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How does aquaponics work?

Updated: Jan 30, 2021


Self-sufficient, sustainable growing, made easy


How does aquaponics work?

Aquaponics is the joining of hydroponics and aquaculture. It is a dual raising system which grows both fish and plants organically, without the need for weeding, watering or spraying. It can produce hugely increased yields with a fraction of the input compared to conventional growing techniques.


Here at The Aquaponics Project we think that the best way to explain how it works is to look at it as a cycle of nutrients. Aquaponics harnesses the power of the Nitrogen Cycle from fish to plants in a symbiotic process. In our explanation we will follow the flow of water from the fish tank, through various filters, to the plants, and back to the fish again. This simple diagram summarises the process:


Rather watch it than read about it? Click here for our ‘What is Aquaponics’ lesson.


Step 1: The fish introduce the ammonia.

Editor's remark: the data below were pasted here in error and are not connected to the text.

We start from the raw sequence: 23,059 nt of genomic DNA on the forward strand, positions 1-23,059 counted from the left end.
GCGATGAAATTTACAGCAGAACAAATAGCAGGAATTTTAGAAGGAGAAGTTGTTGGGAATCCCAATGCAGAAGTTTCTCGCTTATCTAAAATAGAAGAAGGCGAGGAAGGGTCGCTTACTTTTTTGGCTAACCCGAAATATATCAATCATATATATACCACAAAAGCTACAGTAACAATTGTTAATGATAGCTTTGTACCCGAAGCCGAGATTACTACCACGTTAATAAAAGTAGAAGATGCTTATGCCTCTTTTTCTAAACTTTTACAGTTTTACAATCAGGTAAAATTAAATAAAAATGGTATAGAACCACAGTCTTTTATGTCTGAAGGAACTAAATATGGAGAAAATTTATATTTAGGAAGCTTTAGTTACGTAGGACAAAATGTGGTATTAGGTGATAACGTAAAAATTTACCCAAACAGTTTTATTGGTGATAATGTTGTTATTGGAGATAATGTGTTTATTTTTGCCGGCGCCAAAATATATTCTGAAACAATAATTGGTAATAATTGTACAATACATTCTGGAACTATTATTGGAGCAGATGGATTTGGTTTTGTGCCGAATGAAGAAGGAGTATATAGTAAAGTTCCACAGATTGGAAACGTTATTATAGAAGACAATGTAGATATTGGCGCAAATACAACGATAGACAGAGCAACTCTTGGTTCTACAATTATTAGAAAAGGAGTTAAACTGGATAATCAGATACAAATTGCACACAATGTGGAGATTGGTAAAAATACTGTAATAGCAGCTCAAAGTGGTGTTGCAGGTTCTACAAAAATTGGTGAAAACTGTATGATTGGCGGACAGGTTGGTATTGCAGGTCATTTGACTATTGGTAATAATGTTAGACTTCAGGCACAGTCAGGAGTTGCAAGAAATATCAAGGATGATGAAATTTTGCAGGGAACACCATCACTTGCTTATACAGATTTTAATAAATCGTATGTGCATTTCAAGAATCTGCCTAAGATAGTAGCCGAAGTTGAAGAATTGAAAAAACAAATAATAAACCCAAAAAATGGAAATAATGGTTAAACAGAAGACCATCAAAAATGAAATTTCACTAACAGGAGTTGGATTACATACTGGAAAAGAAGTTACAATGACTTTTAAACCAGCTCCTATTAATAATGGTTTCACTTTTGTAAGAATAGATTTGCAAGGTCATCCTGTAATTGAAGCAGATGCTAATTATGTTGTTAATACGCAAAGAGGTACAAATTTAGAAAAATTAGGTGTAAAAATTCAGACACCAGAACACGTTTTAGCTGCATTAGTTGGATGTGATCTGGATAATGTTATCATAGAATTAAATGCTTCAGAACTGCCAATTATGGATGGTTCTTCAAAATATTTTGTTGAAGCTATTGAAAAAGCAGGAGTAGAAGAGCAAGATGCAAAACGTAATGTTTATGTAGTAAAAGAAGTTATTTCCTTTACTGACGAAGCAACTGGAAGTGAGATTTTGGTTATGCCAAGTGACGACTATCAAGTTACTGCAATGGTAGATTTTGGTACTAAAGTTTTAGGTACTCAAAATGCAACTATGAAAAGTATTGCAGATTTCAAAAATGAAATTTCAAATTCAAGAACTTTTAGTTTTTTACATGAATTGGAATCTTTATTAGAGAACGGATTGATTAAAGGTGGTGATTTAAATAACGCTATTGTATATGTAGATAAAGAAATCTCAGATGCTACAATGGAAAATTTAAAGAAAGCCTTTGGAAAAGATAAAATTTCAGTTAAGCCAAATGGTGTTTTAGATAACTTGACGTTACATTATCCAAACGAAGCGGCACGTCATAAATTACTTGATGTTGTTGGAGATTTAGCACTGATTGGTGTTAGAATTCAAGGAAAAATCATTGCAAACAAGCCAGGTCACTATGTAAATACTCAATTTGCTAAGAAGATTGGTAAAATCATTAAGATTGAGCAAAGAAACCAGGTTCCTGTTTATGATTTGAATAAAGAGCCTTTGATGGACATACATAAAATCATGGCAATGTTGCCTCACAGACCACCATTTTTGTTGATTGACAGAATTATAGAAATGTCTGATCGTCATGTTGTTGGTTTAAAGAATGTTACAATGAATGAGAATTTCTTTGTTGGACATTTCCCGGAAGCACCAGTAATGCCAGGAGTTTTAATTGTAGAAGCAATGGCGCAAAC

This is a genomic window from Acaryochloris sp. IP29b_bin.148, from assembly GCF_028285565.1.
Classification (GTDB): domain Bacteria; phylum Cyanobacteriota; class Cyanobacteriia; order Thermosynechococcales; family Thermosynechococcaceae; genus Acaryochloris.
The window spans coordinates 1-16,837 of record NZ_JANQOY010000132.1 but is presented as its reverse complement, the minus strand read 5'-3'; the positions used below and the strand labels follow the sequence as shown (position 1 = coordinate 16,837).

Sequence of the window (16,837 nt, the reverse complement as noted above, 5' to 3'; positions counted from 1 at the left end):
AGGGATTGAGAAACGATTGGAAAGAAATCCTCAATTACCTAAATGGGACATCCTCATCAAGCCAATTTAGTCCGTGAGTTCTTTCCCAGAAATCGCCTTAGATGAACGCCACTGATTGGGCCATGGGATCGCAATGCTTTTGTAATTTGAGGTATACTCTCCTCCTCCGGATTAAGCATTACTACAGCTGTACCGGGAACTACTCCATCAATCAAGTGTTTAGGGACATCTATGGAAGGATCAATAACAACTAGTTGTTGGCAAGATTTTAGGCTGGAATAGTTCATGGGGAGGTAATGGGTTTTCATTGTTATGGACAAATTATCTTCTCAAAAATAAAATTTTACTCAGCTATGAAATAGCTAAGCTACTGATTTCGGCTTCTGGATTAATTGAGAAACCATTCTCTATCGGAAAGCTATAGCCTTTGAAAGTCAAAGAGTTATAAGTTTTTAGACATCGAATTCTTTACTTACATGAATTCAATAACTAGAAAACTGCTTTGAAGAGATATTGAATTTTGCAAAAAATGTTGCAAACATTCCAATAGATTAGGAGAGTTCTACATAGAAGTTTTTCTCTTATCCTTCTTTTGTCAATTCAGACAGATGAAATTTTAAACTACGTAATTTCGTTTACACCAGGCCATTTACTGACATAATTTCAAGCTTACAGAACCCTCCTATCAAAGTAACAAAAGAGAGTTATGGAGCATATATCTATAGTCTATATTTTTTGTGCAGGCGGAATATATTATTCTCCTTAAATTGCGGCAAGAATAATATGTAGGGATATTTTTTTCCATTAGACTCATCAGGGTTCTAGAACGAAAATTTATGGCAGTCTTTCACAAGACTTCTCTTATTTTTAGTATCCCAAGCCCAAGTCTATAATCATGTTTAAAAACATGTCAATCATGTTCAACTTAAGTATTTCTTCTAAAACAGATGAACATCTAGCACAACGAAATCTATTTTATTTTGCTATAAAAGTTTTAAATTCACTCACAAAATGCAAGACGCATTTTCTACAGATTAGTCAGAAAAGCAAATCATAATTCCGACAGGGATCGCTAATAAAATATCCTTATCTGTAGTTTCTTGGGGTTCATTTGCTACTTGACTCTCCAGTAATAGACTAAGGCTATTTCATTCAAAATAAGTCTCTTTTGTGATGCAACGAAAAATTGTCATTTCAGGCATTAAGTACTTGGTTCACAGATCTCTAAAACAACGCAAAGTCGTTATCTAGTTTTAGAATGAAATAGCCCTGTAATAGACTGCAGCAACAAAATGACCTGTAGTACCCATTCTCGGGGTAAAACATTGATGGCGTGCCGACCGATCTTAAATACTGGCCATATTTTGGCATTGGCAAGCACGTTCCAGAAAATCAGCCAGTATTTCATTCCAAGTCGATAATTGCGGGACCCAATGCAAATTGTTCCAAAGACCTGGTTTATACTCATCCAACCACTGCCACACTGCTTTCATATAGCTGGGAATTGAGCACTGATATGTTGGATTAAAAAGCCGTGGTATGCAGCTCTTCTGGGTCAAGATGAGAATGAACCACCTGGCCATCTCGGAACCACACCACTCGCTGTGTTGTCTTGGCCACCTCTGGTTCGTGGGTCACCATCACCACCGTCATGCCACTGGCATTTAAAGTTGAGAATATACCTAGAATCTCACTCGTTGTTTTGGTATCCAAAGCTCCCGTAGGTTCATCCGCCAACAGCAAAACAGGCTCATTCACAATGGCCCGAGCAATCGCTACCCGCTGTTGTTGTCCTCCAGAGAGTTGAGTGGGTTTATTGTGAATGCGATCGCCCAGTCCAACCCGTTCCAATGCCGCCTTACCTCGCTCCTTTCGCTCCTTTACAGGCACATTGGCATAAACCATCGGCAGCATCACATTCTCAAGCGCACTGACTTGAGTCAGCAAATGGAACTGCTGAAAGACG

As a natural waste product fish produce ammonia. Fish, as with other vertebrates, excrete their waste through the digestive tract, skin, and especially, the gills. This would otherwise be fatal if it built up in their systems. It is for this reason that it is important to keep track of the ammonia levels in your fish tank. Ammonia levels can also build up in the tank from decomposing fish food which is not eaten. We will look at the topic of optimum conditions for fish in a future blog, however this site by the Trout Unlimited offers a good overview. We recommend a maximum level of 9ppm of ammonia to keep your fish healthy.


Step 2: The ammonia leaves the fish tank


The Ammonia rich water is sucked out of the tank along with any decaying solid matter such as uneaten food and fish excrement, transporting it to the Solids Filter.


Step 3: The Solids filter